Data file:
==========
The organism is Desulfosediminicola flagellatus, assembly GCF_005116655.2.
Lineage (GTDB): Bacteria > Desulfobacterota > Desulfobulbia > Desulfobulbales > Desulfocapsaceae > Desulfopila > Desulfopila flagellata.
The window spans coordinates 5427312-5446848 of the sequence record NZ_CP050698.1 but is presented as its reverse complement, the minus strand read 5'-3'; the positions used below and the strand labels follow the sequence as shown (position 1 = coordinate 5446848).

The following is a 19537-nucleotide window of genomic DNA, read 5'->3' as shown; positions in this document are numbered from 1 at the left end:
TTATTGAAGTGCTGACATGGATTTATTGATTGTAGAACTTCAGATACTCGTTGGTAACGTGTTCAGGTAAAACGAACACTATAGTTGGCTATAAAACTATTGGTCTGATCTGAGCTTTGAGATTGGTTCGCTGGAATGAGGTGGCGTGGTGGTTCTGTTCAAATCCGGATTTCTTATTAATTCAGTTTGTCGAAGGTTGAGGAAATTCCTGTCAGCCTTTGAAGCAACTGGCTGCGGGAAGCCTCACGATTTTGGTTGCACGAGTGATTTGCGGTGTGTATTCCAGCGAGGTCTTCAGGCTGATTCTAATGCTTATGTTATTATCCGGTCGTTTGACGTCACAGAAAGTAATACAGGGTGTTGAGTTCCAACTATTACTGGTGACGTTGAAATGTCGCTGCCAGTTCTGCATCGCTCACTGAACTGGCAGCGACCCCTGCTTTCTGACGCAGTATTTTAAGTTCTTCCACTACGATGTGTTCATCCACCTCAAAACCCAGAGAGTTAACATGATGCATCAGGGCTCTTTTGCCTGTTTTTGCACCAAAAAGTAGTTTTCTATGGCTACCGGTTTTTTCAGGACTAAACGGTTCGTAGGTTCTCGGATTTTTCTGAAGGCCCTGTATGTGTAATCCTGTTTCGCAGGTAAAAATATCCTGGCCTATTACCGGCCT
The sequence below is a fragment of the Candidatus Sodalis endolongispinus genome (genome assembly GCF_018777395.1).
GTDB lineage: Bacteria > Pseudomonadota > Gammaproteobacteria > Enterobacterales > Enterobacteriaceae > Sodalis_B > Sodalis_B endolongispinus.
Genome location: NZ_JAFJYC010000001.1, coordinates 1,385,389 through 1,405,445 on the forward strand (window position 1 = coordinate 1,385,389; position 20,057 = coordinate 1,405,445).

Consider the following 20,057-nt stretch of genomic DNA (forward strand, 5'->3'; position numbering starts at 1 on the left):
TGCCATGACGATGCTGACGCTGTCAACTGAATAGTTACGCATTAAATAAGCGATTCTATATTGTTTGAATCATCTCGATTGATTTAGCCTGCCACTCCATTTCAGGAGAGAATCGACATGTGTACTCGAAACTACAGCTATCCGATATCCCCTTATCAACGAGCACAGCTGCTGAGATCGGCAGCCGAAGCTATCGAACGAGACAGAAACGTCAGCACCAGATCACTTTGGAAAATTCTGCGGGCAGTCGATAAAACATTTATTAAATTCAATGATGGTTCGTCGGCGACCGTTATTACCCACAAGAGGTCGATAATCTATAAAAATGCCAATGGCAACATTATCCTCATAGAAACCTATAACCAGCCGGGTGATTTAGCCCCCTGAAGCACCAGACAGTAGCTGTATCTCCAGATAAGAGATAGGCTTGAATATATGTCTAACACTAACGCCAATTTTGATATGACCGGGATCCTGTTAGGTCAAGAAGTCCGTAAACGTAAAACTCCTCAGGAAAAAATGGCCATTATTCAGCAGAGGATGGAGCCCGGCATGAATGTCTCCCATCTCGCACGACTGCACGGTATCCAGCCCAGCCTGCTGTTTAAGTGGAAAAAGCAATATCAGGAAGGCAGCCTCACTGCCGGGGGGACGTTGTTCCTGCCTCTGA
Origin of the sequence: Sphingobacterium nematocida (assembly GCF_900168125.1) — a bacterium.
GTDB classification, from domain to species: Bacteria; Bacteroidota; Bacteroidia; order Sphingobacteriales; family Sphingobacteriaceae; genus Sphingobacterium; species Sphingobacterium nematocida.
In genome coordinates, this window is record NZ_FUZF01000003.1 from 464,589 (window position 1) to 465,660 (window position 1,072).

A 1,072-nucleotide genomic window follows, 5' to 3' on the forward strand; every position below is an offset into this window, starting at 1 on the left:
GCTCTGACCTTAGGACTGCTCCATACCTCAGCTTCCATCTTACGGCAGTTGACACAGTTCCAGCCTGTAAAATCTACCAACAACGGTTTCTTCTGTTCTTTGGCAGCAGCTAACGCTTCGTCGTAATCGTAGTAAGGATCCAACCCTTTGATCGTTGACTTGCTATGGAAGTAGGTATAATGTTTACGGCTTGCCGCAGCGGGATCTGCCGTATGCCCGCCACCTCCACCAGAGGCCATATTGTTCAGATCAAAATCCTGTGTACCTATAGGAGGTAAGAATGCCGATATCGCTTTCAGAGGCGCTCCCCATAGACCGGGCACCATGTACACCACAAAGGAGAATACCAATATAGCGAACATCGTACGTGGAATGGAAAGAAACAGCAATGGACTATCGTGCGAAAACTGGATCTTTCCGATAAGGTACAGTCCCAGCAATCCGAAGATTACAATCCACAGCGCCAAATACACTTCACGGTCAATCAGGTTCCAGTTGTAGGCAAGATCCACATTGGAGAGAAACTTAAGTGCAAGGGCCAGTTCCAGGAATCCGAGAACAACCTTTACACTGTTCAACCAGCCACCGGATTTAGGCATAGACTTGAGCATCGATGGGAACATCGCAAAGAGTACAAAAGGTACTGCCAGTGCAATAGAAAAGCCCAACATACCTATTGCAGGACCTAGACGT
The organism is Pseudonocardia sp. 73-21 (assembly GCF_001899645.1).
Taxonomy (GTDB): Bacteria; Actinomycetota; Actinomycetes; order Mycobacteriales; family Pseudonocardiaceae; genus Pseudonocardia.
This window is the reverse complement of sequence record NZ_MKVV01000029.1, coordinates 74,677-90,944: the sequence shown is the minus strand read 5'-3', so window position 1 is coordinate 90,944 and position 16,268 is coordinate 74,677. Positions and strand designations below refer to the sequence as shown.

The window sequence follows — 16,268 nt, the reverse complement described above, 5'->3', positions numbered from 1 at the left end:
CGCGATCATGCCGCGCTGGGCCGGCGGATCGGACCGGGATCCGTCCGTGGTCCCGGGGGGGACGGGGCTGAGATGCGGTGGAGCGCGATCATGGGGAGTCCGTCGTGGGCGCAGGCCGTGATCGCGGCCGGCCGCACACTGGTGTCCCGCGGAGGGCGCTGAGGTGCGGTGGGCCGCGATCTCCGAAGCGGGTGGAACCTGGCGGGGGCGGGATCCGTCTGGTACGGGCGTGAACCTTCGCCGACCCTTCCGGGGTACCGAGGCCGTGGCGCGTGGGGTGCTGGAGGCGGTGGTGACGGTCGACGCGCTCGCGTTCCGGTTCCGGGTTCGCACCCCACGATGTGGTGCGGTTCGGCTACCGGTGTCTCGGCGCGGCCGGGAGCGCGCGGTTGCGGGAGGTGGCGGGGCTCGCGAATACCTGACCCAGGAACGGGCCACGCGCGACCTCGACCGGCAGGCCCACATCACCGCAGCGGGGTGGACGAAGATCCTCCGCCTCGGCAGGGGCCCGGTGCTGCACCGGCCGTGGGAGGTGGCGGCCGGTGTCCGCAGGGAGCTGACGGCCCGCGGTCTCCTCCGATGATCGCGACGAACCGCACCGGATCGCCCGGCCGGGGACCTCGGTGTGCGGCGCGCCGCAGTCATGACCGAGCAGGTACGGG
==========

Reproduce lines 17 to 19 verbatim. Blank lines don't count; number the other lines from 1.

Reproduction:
Taxonomy (GTDB): Bacteria; Actinomycetota; Actinomycetes; order Mycobacteriales; family Pseudonocardiaceae; genus Pseudonocardia.
This window is the reverse complement of sequence record NZ_MKVV01000029.1, coordinates 74,677-90,944: the sequence shown is the minus strand read 5'-3', so window position 1 is coordinate 90,944 and position 16,268 is coordinate 74,677. Positions and strand designations below refer to the sequence as shown.

The window sequence follows — 16,268 nt, the reverse complement described above, 5'->3', positions numbered from 1 at the left end: